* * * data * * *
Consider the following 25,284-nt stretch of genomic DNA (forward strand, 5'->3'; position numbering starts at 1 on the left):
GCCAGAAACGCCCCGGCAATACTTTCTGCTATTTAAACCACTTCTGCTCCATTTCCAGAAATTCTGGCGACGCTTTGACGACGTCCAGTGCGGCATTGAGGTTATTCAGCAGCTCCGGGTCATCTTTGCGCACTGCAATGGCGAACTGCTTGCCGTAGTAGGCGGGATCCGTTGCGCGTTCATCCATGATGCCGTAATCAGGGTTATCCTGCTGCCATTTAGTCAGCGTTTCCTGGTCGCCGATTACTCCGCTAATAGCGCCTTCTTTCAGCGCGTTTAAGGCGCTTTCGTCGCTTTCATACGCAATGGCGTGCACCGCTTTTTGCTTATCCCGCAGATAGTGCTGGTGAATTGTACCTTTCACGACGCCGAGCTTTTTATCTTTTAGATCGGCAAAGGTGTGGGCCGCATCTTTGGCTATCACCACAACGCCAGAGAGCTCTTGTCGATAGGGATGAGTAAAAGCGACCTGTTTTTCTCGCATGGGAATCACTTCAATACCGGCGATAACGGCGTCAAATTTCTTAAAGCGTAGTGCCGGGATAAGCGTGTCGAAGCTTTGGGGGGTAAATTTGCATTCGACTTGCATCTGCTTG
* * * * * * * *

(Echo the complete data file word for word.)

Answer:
Consider the following 25,284-nt stretch of genomic DNA (forward strand, 5'->3'; position numbering starts at 1 on the left):
GCCAGAAACGCCCCGGCAATACTTTCTGCTATTTAAACCACTTCTGCTCCATTTCCAGAAATTCTGGCGACGCTTTGACGACGTCCAGTGCGGCATTGAGGTTATTCAGCAGCTCCGGGTCATCTTTGCGCACTGCAATGGCGAACTGCTTGCCGTAGTAGGCGGGATCCGTTGCGCGTTCATCCATGATGCCGTAATCAGGGTTATCCTGCTGCCATTTAGTCAGCGTTTCCTGGTCGCCGATTACTCCGCTAATAGCGCCTTCTTTCAGCGCGTTTAAGGCGCTTTCGTCGCTTTCATACGCAATGGCGTGCACCGCTTTTTGCTTATCCCGCAGATAGTGCTGGTGAATTGTACCTTTCACGACGCCGAGCTTTTTATCTTTTAGATCGGCAAAGGTGTGGGCCGCATCTTTGGCTATCACCACAACGCCAGAGAGCTCTTGTCGATAGGGATGAGTAAAAGCGACCTGTTTTTCTCGCATGGGAATCACTTCAATACCGGCGATAACGGCGTCAAATTTCTTAAAGCGTAGTGCCGGGATAAGCGTGTCGAAGCTTTGGGGGGTAAATTTGCATTCGACTTGCATCTGCTTG